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San Francisco aims to shelter needy; nearby county subsidizes mortgages

Only the narrow entrance to San Francisco Bay, the Golden Gate, separates the City of San Francisco from Marin County.

That's geographically. But the space between the two can seem vast when viewed from other perspectives - say, housing.

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San Francisco Mayor Dianne Feinstein recently announced a drive to provide shelter to the indigent, whose numbers recently have increased substantially. Her hope, she said, is to get everybody off the streets and into ''safe, sanitary shelter'' by Christmas.

Just across the Golden Gate Bridge, the Marin County Housing Authority has announced a more grandiose program for putting a roof over one's head. The county will subsidize low-interest mortgages for people earning up to $58,000 a year to buy homes. Those prospective homebuyers aren't having to sleep in their BMWs these days. But in Marin, the fifth-wealthiest county in the United States, home is $140,000 to $150,000.

A Marin housing official says prospective buyers making $50,000 to $60,000 a year have difficulty qualifying for loans. So the county will issue $50 million in tax-free bonds, which pay 10 percent interest, and use the money to provide, through local lending agencies, 30-year mortgages below prevailing interest rates. The loan program, authorized under state law, will begin sometime in 1983 .

Back across the bridge, Mayor Feinstein announced at the end of last week that 331 additional beds had been made available to the homeless in San Francisco. She said that before the recent drive began there were 998 free beds available. Not all of the added beds were being used, said the mayor, probably because many of the indigent who are new to the city had not learned of their availability. She added that if the beds are not filled in coming days, the city will assume that the need has been met.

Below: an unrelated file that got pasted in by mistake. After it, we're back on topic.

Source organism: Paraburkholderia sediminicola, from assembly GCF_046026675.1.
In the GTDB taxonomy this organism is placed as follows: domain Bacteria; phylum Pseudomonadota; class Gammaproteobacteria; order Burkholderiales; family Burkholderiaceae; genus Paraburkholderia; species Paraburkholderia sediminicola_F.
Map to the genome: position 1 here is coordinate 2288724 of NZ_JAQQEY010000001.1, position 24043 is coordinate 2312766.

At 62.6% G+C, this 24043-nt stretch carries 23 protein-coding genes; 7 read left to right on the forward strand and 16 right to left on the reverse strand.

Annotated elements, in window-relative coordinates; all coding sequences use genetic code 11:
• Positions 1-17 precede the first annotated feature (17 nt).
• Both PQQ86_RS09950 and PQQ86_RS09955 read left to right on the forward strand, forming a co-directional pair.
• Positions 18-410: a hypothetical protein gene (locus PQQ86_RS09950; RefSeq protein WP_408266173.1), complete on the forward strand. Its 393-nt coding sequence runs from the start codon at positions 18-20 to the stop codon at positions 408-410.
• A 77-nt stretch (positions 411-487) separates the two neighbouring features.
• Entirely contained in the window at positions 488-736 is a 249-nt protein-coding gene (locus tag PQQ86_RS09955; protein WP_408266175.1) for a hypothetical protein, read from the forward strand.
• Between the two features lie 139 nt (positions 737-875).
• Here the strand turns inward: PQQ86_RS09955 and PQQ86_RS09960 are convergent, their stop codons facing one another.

Mayor Feinstein and other officials say they know the number of indigent people in the city, including many families, has grown in recent months because of high unemployment in the state and the nation. California, with its mild climate and reputedly vigorous economy, is one of the states to which job-seekers have been drawn. Also, San Francisco's generous assistance to people ineligible for welfare - $248 a month - is believed to have drawn many jobless from other states.

The plight of the homeless in San Francisco has been brought into sharp focus by unusually cold and stormy weather in recent weeks. Public and private facilities that provide food and shelter for the indigent have not been able to keep up with the growing need.

As a stopgap measure, the city parked two inoperative buses in the ''Tenderloin,'' a district noted for street sleepers, when the weather turned bad. But when it was discovered that some of the 75 people sleeping in the buses were preying on others and that the vehicles were being vandalized, the mayor ordered them removed, then followed up with the new shelter program.

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There is some criticism of Marin's housing subsidy for the affluent, but no action to block it is expected. Since most of the houses to be financed are expected to be new, it is seen as a stimulus for the housing industry.

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